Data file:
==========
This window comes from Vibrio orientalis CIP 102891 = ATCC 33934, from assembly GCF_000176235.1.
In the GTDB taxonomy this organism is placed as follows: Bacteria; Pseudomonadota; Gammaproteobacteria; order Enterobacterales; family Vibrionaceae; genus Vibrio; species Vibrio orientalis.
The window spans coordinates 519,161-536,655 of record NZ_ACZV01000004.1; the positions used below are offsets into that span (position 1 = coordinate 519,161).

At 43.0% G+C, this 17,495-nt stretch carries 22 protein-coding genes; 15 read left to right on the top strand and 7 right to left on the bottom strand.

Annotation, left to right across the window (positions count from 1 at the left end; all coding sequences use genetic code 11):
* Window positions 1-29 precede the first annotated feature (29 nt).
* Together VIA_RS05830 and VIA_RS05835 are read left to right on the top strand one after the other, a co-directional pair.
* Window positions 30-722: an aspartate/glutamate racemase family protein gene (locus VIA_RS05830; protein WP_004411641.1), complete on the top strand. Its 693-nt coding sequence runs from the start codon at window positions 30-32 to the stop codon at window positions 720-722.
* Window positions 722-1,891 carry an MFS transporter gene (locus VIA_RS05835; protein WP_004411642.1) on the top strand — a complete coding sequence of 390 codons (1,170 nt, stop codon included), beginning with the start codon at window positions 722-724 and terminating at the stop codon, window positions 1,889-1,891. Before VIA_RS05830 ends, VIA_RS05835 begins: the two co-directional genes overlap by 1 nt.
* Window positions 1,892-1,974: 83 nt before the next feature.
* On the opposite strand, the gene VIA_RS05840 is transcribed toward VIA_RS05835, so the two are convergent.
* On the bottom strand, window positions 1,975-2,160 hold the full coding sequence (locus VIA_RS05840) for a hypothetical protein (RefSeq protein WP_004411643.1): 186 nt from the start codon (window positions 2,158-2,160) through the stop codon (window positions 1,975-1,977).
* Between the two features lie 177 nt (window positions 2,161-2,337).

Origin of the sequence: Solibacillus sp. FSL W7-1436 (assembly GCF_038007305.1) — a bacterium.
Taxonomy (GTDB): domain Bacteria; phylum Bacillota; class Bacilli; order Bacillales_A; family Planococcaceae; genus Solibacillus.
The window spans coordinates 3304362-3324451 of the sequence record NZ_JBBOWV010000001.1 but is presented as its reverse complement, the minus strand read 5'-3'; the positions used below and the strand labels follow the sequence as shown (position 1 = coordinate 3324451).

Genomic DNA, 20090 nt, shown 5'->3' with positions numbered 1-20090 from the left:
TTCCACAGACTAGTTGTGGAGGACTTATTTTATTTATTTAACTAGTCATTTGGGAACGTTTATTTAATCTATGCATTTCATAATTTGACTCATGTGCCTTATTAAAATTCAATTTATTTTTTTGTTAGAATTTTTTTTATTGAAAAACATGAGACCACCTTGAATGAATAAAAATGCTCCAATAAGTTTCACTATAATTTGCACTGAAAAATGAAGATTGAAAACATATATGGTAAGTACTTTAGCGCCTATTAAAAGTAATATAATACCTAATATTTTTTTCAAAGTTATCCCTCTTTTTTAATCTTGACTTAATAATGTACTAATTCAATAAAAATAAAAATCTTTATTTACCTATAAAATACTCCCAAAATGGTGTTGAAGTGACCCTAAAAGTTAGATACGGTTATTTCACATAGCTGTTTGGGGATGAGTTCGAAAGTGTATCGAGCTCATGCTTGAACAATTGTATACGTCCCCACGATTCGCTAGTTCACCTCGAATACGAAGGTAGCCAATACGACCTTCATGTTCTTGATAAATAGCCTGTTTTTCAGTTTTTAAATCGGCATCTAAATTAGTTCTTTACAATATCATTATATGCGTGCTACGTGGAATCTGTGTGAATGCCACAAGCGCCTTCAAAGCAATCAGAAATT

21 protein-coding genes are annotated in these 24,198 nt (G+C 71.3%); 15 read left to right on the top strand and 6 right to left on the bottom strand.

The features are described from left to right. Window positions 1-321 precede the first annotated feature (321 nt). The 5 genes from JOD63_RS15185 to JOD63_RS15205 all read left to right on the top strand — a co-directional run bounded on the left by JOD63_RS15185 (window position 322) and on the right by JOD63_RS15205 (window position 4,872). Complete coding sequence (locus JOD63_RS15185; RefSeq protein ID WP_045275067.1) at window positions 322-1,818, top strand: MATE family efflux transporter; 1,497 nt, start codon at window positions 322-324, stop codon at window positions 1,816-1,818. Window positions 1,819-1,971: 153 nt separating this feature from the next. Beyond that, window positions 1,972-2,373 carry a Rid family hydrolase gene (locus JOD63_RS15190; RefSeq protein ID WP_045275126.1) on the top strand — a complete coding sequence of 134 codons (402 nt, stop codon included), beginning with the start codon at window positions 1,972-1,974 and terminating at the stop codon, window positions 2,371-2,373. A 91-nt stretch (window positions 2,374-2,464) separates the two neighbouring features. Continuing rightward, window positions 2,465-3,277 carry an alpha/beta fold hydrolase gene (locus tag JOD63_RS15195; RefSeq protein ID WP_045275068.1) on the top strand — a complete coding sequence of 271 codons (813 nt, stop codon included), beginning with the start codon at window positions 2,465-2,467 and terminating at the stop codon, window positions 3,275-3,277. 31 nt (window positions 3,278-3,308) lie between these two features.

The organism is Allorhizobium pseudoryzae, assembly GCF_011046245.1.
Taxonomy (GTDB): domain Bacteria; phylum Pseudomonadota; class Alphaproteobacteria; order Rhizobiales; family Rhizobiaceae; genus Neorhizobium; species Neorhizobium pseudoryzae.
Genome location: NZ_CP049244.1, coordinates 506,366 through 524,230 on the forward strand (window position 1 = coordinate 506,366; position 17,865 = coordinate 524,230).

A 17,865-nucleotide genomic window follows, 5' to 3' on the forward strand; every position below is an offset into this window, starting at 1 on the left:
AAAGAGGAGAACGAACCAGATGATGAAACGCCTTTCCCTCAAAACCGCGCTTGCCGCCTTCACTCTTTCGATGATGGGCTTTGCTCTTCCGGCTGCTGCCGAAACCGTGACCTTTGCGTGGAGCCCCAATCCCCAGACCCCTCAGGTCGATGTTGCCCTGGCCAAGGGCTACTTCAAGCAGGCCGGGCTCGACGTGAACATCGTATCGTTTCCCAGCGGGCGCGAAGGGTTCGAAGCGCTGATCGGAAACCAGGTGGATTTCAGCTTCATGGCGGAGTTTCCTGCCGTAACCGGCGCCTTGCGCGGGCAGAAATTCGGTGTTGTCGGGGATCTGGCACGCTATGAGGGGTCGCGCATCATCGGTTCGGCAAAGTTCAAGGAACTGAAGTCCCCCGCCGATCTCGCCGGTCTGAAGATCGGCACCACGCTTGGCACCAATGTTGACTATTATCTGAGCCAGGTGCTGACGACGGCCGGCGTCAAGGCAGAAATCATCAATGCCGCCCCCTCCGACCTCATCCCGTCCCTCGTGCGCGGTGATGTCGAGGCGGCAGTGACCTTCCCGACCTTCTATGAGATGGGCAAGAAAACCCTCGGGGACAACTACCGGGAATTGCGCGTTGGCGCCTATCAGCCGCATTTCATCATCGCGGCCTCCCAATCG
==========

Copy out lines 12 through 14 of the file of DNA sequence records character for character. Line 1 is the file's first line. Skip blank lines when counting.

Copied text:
* On the bottom strand, window positions 1,975-2,160 hold the full coding sequence (locus VIA_RS05840) for a hypothetical protein (RefSeq protein WP_004411643.1): 186 nt from the start codon (window positions 2,158-2,160) through the stop codon (window positions 1,975-1,977).
* Between the two features lie 177 nt (window positions 2,161-2,337).

Origin of the sequence: Solibacillus sp. FSL W7-1436 (assembly GCF_038007305.1) — a bacterium.